Background Checks: What You Need to Know About Databases

Last Updated on March 4, 2024 by Asfa Rasheed

Background checks are part of everyday life in the 21st century. Businesses run them on new hires. Parents run them for nannies. Children run them on caregivers for the aging parents. In our world of digital information, the ability to run a background check on anytime for any reason is getting easier and easier.

But ease doesn’t translate to quality. “Instant” background checks rely on databases to return results quickly. These databases have significant limitations. Before you run an “instant” background check, it’s important to know the following about the databases these services use:

Limitation #1: There is No Comprehensive National Database

We’ve all seen the crime dramas where a name is plugged into a database and out pops their entire criminal history. The database being used is one maintained by the National Crime Information Center and is otherwise known as the FBI files. Access to this database is highly limited; unless you’re a government contractor, an actual branch of government, law enforcement, or a federally insured bank, you’re not getting into these files, and neither is the background check service you hired.

Limitation #2: The Databases Being Used are Limited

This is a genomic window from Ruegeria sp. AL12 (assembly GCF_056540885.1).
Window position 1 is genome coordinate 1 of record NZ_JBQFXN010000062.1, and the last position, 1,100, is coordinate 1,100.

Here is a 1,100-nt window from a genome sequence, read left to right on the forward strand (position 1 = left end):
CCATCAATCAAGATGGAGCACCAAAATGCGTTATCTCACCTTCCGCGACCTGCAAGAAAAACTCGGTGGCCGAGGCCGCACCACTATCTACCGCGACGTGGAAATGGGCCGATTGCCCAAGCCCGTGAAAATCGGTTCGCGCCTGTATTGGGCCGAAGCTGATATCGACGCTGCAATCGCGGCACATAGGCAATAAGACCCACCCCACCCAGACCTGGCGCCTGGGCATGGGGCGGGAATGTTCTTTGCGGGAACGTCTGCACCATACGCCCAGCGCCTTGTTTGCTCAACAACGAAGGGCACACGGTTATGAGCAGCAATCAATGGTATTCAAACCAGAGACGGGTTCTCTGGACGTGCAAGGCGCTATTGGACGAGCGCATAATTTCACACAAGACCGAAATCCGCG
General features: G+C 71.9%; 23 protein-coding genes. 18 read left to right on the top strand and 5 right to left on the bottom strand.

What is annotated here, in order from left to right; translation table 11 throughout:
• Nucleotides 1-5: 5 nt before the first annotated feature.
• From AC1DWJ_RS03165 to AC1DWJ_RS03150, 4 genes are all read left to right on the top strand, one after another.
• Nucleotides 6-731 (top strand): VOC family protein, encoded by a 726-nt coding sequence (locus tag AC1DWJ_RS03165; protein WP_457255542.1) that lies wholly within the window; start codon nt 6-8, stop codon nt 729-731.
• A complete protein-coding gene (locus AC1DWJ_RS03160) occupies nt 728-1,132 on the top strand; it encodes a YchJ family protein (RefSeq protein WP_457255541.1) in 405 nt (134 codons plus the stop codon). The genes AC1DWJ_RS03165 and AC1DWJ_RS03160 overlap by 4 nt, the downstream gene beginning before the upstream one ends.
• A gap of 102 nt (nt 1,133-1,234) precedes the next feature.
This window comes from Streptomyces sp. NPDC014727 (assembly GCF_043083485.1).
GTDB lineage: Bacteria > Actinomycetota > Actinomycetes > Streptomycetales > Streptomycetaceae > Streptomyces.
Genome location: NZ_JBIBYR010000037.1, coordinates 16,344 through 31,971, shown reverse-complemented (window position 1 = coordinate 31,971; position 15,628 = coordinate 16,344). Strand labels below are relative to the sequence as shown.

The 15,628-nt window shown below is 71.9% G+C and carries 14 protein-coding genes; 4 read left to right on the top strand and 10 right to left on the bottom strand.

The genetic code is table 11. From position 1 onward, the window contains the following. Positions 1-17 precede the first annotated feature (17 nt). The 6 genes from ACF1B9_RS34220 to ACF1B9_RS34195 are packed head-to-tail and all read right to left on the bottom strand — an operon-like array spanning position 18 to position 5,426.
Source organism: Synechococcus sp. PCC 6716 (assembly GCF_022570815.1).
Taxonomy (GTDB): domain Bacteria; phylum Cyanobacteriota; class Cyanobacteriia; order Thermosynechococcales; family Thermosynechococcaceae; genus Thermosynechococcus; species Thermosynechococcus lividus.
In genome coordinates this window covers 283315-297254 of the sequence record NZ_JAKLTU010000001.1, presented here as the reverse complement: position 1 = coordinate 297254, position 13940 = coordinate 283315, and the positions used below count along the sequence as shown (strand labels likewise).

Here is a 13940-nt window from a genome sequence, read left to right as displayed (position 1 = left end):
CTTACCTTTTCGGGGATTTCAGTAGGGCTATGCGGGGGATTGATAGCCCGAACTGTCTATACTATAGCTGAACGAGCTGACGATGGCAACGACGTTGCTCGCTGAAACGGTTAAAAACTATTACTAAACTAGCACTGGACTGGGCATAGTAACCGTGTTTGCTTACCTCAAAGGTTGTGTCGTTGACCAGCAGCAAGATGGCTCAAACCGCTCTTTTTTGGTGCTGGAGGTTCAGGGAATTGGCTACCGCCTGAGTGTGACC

Since there’s no such thing as a single, central repository of information, many services attempt to get close by creating their own. They buy digital information from cities, counties, and states around the country and use that info to regularly update their files. Actually, some databases only include info that can be requested for free, which reduces the available info even further. That brings us to the next limitation.

Limitation #3: Not Everything is Digital

It’s shocking, but not every county in the US has digital criminal records. In some locations, digitally searchable information is available in real-time. Texas, for example, if you go here, it allows anyone to search comprehensive, real-time criminal records. Minnesota, Florida, and Virginia do the same. But in Wyoming, Louisiana, and Maine, criminal records can only be searched in person at the local county courthouse. So, if you’re running an online background check on an individual who lived in Wyoming and Virginia, the report you get back will only tell half the story. Additionally, if you’re running international employment background checks, you can be certain that no instant database search will have the info you need.

Limitation #4: Not All Criminal Records are Created Equal

Much of the free information databases receive comes from the Department of Corrections, which means they only include felony convictions and prison sentences. But there’s a lot more to someone’s criminal history than felonies. If an individual has been arrested a number of times for drug possession, this will not show up at all in these limited databases.

The Bottom Line

“Instant” is simply not the most important word to describe background checks. Reliable and comprehensive are much more critical. It’s best to work with an experienced background check provider who will turn over all the rocks and look behind every corner, not just run names through an incomplete database, to find the info you need.

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